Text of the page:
A clinical practice guideline on prevention of CI-AKI also states that before any imaging using iodinated contrast media, risk factors for CI‑AKI should be identified (unless very early imaging outweighs the risk of delaying the procedure). When patients are identified as high risk, this must be discussed with a renal physician to assess whether potential benefit from iodinated contrast outweighs the risk of CI‑AKI. Preventative strategies include use of scanning without iodinated contrast or with the lowest possible volume, and intravenous volume expansion. The Kidney Disease, Improving Global Outcomes (KDIGO) clinical practice guideline for AKI recommends using either iso-osmolar or low-osmolar iodinated contrast media (rather than high-osmolar) in patients at increased risk of CI‑AKI.
The European Society of Urogenital Radiology guidelines on contrast media recommends the lowest dose of contrast medium consistent with a diagnostic result and to use of low or iso-osmolar contrast media. For at-risk patients, the guidelines recommend considering an alternative imaging method without iodinated contrast media or preventative hydration.
DyeVert is a non-invasive technology to reduce contrast media, with real-time contrast media dose monitoring. The company claims that DyeVert maintains adequate image quality, and that this is not possible with the current approach of manual slowing of the rate of injection.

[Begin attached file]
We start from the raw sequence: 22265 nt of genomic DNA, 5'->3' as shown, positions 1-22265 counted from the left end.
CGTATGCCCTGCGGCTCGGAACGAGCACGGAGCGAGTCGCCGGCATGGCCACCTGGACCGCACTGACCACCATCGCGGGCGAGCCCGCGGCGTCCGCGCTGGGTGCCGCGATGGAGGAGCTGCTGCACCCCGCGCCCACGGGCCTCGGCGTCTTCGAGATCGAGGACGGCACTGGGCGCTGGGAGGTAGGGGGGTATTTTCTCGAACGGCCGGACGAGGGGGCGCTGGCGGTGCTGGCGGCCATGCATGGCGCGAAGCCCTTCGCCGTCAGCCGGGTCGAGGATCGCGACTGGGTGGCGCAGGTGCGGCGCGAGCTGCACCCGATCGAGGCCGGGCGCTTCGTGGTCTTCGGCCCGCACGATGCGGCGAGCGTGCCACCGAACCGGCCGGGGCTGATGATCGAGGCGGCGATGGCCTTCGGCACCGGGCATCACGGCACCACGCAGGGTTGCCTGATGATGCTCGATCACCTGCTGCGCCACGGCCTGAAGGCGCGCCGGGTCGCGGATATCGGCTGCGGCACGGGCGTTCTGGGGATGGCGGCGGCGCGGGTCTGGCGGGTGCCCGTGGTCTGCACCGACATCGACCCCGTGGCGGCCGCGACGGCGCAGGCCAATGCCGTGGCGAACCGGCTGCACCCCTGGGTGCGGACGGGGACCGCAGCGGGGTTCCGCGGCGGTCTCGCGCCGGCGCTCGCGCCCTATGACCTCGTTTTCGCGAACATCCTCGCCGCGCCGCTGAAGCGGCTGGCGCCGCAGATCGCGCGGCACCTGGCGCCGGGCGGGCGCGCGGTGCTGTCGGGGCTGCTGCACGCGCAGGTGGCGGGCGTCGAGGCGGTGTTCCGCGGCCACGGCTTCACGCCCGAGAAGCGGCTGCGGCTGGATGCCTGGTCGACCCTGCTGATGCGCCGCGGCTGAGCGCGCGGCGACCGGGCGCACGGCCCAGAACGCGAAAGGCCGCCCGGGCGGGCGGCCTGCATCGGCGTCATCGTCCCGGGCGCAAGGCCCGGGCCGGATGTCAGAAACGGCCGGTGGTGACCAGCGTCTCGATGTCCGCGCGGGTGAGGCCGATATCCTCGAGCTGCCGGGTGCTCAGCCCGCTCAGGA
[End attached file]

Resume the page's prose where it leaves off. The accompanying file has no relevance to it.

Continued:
The technology is for adult patients at risk of AKI having coronary and peripheral angiography. An increased risk of AKI is associated with:
chronic kidney disease (including those with coexisting diabetes)
increasing volume of contrast agent
intra-arterial administration of contrast agent.
DyeVert is for use in a cardiac catheter laboratory by consultant cardiologists, interventional cardiologists or catheter laboratory staff in secondary care. Catheter laboratory staff must set up and prime the DyeVert system before each use. Clinicians can turn DyeVert on or off for contrast agent counting or reduction. The company states that there is no training needed.
The costs are based on company estimates. The total cost for DyeVert (including disposables) per case is £350.00 (excluding VAT). The system monitor is multi-use and servicing (software maintenance and upgrades) is included in this price. The procedure cost of diagnostic angiography or percutaneous coronary intervention is estimated by the company to be £3,565.90. If DyeVert can reduce the incidence of CI‑AKI and recurrent AKI after the procedure, it could be resource releasing.
The company have posted an economic manuscript of a study they plan to publish in a peer-reviewed journal. The evaluation assesses the DyeVert Plus EZ system based on patients with chronic kidney disease stage 3 to 4 having angiography. If DyeVert reduces the incidence of CI‑AKI, it could reduce the cost of CI‑AKI and related complications in the first 3 months after treatment, and the cost of subsequent disease management. However, the company model is based on a number of assumptions and evidence to support these assumptions is limited.
DyeVert is currently being used by 5 hospitals in the UK according to the company. The company claims that DyeVert could be resource releasing, by reducing the incidence and adverse events associated with CI‑AKI.
Potential adoption barriers raised by 2 commentators were the cost of the device and defining patient selection criteria, since it would not be needed for all patients.